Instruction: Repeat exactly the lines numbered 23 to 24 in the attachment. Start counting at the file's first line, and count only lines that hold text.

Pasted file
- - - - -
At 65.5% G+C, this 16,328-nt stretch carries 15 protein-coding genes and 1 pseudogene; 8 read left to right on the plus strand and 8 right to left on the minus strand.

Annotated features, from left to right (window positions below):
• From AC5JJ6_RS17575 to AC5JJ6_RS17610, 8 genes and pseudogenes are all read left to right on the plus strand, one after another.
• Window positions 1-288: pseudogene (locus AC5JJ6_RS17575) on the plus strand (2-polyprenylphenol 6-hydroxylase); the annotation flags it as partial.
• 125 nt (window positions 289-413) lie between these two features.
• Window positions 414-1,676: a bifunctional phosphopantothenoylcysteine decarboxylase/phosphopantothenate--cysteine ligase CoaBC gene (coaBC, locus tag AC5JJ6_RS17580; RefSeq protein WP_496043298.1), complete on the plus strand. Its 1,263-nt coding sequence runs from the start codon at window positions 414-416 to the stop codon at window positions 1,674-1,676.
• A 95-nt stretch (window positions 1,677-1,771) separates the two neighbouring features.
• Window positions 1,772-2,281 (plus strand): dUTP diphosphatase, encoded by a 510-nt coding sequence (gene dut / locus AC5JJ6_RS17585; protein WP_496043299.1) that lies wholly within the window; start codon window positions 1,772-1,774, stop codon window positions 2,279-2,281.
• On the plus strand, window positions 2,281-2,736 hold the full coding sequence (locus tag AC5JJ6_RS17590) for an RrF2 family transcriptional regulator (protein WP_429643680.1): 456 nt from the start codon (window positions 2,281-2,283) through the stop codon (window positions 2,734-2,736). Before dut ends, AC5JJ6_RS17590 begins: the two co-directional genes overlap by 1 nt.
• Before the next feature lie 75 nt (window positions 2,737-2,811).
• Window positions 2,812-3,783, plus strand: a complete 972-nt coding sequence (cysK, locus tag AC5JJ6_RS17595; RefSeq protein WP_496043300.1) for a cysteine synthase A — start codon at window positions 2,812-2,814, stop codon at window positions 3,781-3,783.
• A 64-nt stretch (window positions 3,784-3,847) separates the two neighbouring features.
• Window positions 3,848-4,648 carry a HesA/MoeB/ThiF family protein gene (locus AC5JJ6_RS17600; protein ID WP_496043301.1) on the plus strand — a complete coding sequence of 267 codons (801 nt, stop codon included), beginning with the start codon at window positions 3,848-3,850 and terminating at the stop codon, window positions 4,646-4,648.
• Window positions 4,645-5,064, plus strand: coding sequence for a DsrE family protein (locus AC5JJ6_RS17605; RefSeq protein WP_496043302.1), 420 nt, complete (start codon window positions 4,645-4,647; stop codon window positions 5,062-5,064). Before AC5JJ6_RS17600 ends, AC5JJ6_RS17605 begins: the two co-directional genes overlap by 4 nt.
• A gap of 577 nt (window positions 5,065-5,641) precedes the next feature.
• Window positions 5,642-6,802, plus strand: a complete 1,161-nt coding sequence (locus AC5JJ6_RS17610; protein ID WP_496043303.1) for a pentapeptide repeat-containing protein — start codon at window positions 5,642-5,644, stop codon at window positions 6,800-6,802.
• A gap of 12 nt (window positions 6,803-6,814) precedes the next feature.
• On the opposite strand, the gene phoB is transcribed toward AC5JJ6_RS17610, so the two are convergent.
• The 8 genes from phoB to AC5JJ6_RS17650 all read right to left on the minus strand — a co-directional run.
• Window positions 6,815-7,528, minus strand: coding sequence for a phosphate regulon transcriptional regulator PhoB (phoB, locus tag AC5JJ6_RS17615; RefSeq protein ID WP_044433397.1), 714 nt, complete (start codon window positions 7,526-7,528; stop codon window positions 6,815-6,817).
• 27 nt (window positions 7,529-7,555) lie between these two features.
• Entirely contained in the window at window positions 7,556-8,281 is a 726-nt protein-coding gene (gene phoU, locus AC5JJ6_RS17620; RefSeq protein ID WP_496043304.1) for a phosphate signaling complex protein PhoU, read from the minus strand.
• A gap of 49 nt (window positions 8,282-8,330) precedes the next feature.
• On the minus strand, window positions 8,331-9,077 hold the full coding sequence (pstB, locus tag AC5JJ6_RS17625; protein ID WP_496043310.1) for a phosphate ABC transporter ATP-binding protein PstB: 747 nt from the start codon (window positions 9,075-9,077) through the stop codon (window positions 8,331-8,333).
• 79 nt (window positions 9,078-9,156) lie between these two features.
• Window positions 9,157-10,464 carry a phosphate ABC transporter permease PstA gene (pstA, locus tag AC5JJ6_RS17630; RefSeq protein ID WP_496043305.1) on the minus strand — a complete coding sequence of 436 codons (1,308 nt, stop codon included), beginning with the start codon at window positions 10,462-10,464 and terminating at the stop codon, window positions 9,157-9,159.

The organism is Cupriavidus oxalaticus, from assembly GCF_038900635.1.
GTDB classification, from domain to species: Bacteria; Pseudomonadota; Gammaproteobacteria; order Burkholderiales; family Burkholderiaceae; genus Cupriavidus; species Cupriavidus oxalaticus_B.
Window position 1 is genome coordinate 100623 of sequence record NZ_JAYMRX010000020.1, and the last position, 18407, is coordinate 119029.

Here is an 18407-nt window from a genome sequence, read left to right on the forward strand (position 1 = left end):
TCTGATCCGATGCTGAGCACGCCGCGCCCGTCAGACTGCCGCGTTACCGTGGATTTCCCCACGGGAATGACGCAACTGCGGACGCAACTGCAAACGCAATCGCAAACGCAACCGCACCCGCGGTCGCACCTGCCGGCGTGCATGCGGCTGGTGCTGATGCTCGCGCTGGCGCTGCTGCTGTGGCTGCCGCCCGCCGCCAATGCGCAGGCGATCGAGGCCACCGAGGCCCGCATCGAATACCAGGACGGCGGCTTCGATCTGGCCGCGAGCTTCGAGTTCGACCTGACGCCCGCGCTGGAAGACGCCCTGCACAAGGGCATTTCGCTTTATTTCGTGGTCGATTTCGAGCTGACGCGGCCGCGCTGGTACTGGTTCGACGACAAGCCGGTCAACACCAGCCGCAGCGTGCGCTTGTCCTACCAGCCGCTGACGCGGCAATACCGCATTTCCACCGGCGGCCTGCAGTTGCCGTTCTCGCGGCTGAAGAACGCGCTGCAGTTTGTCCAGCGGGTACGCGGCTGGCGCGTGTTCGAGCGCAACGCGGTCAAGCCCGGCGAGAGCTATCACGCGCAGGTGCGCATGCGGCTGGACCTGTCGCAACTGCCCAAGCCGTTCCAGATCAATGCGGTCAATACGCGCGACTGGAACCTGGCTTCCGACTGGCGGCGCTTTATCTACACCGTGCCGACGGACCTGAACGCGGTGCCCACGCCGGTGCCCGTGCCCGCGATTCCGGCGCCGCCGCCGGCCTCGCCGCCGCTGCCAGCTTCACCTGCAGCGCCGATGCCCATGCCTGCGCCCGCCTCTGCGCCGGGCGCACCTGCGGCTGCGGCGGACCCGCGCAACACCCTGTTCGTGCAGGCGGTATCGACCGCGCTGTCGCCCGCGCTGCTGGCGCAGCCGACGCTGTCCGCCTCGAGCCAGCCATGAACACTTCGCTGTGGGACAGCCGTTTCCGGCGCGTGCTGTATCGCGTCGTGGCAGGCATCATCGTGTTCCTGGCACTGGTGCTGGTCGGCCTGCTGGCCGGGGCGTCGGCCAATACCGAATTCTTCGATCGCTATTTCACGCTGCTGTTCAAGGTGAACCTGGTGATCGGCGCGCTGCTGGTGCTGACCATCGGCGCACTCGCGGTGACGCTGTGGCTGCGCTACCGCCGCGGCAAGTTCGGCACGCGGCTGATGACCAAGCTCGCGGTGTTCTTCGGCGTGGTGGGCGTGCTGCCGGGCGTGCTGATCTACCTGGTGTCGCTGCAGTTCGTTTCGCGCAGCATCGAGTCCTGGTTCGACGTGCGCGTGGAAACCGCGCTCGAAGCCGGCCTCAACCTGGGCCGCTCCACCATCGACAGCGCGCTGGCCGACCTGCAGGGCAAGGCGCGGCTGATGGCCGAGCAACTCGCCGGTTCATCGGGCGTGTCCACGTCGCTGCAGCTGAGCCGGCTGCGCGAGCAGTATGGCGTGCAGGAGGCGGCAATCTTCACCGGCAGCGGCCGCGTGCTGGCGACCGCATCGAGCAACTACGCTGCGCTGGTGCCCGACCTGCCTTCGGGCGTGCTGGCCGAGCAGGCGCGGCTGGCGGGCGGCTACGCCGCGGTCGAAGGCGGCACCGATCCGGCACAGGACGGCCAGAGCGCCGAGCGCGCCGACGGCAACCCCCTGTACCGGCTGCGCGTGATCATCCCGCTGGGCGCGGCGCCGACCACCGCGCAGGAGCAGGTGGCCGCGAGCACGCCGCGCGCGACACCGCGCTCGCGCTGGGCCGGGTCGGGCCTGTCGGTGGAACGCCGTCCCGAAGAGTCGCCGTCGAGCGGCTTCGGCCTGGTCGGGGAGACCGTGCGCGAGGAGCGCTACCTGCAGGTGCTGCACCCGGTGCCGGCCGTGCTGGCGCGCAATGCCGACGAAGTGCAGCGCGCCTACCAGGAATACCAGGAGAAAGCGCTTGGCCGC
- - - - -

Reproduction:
• A gap of 49 nt (window positions 8,282-8,330) precedes the next feature.
• On the minus strand, window positions 8,331-9,077 hold the full coding sequence (pstB, locus tag AC5JJ6_RS17625; protein ID WP_496043310.1) for a phosphate ABC transporter ATP-binding protein PstB: 747 nt from the start codon (window positions 9,075-9,077) through the stop codon (window positions 8,331-8,333).